Wheat farmers may soon have a new tool to fight a devastating plant disease, wheat streak mosaic virus.
Texas A&M AgriLife Research scientists in Amarillo, including Dr. Shuyu Liu, small grains geneticist; Silvano Ocheya, doctoral graduate student in College Station; Dr. Jackie Rudd, wheat breeder; and Dr. Qingwu Xue, crop stress physiologist are developing genetic diagnostic markers to identify wheat streak mosaic virus resistance.
Those markers will provide wheat breeders a new tool in breeding wheat varieties resistant to one of the region’s most prevalent diseases.
They were joined by Dr. Guorong Zhang, wheat breeder at Kansas State University Agriculture Research Center at Hays, Kan.; and Dr. Guihua Bai, U.S. Department of Agriculture-Agricultural Research Service Central Small Grain Genotyping Center at Manhattan, Kan.
Wheat streak mosaic virus, which is transmitted by wheat curl mite, is one of the major limiting factors for wheat production in the Southern High Plains, Liu said. The yield loss can be up to 50 percent due to wheat streak mosaic virus in any given epidemic year.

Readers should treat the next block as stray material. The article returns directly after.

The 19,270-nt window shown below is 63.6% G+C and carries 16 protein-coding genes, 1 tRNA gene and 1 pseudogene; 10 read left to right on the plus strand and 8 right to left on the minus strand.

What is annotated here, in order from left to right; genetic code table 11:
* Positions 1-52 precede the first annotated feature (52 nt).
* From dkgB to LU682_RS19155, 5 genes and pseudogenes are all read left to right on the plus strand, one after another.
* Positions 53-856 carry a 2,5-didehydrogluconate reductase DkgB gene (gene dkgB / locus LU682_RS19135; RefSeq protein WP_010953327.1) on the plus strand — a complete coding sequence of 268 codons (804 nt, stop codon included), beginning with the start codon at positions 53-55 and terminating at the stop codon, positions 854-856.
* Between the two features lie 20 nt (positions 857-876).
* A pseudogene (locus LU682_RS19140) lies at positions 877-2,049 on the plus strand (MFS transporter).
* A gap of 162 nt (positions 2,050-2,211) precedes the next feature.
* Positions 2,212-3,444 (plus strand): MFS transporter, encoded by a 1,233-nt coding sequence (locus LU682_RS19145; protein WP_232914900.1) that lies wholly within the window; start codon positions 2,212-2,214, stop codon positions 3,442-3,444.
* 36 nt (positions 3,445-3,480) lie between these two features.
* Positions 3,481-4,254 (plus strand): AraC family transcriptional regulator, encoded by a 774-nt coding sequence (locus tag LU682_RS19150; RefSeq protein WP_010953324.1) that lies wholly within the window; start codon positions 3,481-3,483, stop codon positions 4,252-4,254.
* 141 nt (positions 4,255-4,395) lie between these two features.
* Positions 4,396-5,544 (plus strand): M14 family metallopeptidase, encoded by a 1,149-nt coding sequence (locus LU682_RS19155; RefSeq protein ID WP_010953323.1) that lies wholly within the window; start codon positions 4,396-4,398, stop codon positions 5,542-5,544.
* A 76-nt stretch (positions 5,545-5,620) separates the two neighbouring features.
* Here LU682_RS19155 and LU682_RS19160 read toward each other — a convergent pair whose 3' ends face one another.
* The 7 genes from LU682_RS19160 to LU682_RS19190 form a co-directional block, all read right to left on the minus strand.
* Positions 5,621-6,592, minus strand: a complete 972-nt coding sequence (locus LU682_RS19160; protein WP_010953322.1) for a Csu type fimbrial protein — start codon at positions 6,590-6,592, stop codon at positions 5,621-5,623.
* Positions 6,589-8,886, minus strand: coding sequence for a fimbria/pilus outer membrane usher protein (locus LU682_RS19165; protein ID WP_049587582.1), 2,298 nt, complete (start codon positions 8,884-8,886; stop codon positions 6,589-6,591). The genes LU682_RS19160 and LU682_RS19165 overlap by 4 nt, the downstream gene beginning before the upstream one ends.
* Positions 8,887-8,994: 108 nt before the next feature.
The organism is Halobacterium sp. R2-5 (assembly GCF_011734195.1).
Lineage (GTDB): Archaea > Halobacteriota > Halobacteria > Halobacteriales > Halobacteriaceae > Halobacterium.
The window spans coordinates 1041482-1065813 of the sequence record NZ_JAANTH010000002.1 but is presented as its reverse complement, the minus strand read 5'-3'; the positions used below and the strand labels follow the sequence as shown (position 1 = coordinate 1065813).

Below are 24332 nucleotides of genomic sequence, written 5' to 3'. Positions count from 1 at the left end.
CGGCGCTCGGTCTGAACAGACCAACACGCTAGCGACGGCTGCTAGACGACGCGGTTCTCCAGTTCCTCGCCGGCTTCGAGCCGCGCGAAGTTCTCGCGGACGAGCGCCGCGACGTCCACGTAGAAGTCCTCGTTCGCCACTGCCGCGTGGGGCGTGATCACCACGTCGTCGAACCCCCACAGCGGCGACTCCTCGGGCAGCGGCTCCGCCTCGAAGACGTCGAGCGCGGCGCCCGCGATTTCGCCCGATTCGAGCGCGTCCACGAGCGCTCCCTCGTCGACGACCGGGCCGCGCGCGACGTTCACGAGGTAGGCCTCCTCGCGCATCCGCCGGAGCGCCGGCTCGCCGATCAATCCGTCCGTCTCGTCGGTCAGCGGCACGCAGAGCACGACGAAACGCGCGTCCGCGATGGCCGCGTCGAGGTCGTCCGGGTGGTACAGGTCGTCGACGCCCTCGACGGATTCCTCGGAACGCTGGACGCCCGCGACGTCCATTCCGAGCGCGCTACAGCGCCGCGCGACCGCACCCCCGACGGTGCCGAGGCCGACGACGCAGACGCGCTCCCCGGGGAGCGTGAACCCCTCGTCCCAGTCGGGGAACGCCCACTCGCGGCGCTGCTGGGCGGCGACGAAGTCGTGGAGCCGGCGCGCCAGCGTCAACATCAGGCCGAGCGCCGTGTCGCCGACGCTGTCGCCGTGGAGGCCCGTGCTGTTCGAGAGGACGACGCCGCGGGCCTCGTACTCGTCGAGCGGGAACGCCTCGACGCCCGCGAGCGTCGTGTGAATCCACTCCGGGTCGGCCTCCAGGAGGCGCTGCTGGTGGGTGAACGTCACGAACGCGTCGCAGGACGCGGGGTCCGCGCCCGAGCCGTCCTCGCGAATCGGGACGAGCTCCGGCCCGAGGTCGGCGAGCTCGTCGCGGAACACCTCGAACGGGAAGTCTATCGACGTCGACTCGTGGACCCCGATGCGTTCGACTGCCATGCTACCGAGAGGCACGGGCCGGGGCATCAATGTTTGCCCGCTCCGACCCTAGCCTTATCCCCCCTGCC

There are several resistance genes to wheat streak mosaic available, but only one gene, labeled Wsm2, is from a wheat line, he said. The other two are from wheat relative species. Wsm2 has been bred in two wheat cultivars, RonL and Snowmass. This resistance gene is now being used by breeders in Kansas, Colorado and Texas to combine with other traits.
Ocheya, funded by Monsanto Beachell Borlaug Scholarship, is using a wheat population derived from CO960293-2 and TAM 111 to map the drought tolerance genes in TAM 111 and identify tight linked single nucleotide polymorphic or SNP markers, for drought tolerance genes and Wsm2. SNPs are variations within the DNA.